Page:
Adding a Twitter Feed To Your Site

With CF8 and the cffeed it’s easy to add a feed of your tweets to your site. I’ve found this is a really good way of getting followers on Twitter. I’ve used cfpod and cffeed below

I like to style my cfpod’s but IE (at least to IE7 and as per usual)  has “issues” so i just do a browser sniff and use a couple of variables to make the pod look the same in all browsers

<CFIF FindNoCase("msie", CGI.HTTP_USER_AGENT, "1")>
 <CFSET podstyle = "color:##000000;text-align:center">
 <CFSET podHT = "75">
 <CFSET podstyle = "color:##FFFFCC;background-color:##6699CC;text-align:center">
 <CFSET podHT = "65">
 <cfpod headerStyle="#podStyle#"   name="twitpod" height="#podHT#" width="290" title="Me On Twitter - Latest">
 <div style="font-weight:normal;">
 <cfset feedurl=" -@yourTwitterName" />
 <cffeed source="#feedurl#" properties="feedmeta" query="feeditems" />
 <cfoutput query="feeditems" maxrows="1">
 <span style="font-size:.7em;margin-top:-5px;">
 #dateformat(listfirst(feeditems.publisheddate,"T"), "mm/dd/yy :hh:mm")#
 <span style="font-size:.8em;">
 #REReplaceNoCase(feeditems.Content, "<[^>]*>", "", "All")#<br>
 <a href = "" style="text-decoration:underline;" target="_blank">Subscribe To My Twitter Feed</a>

My twitter account is a corporate presence so I don’t want other people’s tweets showing on my site.  If you were just to set your feed url to

you would get all hits for yourTwitterName, even those posts from others who are @replying to you.  This might not be an issue for some I want to make sure only -my- tweets show up in the feed. Just add


to the search.atom criteria and this will exclude any @yourTwitterName search results

One other thing you may notice is that I’ve added a html stripping rereplace funciton.

#REReplaceNoCase(feeditems.Content, “<[^>]*>”, “”, “All”)#

This is a good idea for feeds and any source for which you have no control over. I don’t want visitors to my site to have any issues with potential attacks propagated through Twitter (or any other service). We’ve already seen a couple of Twitter “worms” and I don’t need a potential XSS vulnerability introduced on my site. (paranoid..yes but that’s a -good- thing)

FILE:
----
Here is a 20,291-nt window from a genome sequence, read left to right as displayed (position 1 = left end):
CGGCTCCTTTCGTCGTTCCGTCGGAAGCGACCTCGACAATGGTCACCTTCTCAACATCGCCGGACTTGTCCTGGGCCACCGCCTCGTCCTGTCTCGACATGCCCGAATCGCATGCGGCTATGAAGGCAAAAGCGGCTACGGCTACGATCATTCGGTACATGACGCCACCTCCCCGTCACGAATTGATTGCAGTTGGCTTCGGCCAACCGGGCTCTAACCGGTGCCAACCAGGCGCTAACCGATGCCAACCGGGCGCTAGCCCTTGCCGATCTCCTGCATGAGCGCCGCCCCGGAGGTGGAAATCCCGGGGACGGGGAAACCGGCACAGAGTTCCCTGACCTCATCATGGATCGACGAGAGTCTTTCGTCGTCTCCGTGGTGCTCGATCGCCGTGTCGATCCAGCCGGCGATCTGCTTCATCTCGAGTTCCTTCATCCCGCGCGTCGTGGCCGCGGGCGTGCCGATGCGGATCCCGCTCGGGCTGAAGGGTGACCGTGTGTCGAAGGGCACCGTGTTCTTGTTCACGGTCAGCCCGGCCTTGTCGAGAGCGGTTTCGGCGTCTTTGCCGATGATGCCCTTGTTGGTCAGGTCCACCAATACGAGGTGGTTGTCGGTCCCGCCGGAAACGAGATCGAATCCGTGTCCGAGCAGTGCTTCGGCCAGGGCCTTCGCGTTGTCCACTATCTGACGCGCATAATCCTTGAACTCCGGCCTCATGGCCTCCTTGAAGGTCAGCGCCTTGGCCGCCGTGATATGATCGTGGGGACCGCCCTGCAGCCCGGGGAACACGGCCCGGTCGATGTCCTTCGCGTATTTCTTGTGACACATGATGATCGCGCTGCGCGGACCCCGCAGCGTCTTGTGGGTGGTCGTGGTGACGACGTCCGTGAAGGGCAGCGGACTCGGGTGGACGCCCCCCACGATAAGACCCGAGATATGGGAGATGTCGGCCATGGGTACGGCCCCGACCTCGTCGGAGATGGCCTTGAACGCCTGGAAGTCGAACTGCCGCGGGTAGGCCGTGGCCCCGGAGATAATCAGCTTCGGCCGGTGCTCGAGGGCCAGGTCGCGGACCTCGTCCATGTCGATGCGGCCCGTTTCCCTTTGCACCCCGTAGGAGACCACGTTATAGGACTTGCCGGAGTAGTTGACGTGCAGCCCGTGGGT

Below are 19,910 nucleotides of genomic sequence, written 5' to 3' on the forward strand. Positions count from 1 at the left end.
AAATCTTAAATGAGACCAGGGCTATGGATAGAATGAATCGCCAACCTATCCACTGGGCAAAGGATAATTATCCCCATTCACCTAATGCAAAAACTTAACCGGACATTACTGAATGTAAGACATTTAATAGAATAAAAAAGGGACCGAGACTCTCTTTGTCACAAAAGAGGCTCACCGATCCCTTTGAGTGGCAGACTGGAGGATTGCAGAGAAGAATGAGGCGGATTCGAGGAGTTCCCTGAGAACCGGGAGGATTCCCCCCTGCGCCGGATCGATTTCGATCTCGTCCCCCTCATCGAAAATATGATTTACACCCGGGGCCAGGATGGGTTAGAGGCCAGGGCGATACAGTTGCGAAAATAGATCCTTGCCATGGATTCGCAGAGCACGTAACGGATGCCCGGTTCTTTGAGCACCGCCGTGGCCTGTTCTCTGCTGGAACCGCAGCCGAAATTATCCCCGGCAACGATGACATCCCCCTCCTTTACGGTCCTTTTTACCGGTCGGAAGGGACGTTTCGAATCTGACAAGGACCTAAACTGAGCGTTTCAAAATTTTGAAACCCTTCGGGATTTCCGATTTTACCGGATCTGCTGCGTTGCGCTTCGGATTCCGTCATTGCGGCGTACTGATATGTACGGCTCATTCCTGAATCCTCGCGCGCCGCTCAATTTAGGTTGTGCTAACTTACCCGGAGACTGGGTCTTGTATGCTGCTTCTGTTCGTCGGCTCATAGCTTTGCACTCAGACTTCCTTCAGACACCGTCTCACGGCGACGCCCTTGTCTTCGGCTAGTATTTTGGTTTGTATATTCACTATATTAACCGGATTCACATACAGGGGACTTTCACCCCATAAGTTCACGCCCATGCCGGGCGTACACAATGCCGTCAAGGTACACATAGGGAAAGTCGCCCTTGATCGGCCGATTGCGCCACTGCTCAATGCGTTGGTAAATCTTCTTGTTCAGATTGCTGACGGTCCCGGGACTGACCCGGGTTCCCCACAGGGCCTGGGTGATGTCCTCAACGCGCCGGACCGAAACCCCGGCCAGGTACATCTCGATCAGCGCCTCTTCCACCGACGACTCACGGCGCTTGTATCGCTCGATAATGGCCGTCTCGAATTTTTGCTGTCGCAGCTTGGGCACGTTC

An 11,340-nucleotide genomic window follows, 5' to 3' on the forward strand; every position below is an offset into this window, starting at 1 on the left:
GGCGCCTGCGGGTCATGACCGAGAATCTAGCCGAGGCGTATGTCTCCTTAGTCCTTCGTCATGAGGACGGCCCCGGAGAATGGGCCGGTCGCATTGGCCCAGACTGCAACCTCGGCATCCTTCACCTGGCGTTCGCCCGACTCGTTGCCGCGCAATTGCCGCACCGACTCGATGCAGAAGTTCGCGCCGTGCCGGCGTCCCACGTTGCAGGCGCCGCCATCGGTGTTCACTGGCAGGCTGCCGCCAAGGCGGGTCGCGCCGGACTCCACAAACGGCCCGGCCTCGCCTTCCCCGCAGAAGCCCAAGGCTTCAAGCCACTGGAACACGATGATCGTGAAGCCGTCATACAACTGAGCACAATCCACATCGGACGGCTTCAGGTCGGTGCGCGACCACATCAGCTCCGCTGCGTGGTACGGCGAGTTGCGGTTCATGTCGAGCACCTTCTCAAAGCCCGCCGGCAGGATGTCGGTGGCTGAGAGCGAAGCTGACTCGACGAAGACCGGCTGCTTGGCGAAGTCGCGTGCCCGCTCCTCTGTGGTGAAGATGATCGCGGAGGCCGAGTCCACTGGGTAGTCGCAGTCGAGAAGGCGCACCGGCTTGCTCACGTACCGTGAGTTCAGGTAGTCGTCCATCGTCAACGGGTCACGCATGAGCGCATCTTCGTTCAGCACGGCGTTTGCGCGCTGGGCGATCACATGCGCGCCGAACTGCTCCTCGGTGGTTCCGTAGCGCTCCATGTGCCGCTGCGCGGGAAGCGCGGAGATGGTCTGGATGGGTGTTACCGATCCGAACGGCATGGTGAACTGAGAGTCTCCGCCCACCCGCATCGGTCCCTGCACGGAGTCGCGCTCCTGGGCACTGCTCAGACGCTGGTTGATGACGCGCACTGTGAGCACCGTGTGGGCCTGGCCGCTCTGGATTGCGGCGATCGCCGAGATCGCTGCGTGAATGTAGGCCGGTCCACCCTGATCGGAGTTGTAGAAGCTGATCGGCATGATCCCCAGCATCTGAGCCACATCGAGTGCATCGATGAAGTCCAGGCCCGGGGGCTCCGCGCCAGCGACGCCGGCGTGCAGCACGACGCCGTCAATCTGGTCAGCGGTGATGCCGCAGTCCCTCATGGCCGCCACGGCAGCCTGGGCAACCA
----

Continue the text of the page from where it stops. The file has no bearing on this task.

Protect your admin interface.

Just a quickie today.

Many websites require an admin interface to handle the public facing areas of  the site. While these can and should be protected with -strong- passwords, as a web developer we always want to provide an attacker with the smallest possible “attack surface”. What an attacker can’t access, they can’t hack*.

You can make a simple change to the application.cfm/cfc file of your admin interface to provide a greater level of security.

<cfswitch expression="#cgi.REMOTE_ADDR#">
<cfcase value="">

— all your application.cfm code —



<cflocation url=”yourpublicfacingpage.cfm” addtoken=”no”>



This limits access to your admin site to a single IP address. You could hard code this if it’s your site or you could make it a variable and read  from an ini file where a client sets the value.

If you want to allow access from multiple IPs just create a list

<cfcase value=”,” delimiters=”,”>

To use this in application.cfc, just add the code to onRequestStart

* It’s important to note that this is -not- foolproof since cgi variables -can- be spoofed. There is some debate on whether remote_addr can be spoofed but since security best practice -always- assumes the worst, make sure you’ve got a nice, strong password to protect your admin interface.

Extra tip:

Use a strong -Username- as well as a strong password. It’s an awful lot harder to brute force attack a website with a username that won’t likley be found in a dictionary or by social engineering/target research

If your name is  Frank make your username Fr4an8k . This way an attacker has to figure our what the Uname is before even starting on the pwd. Most will simply move on. (and never, ever use a username such as “admin”)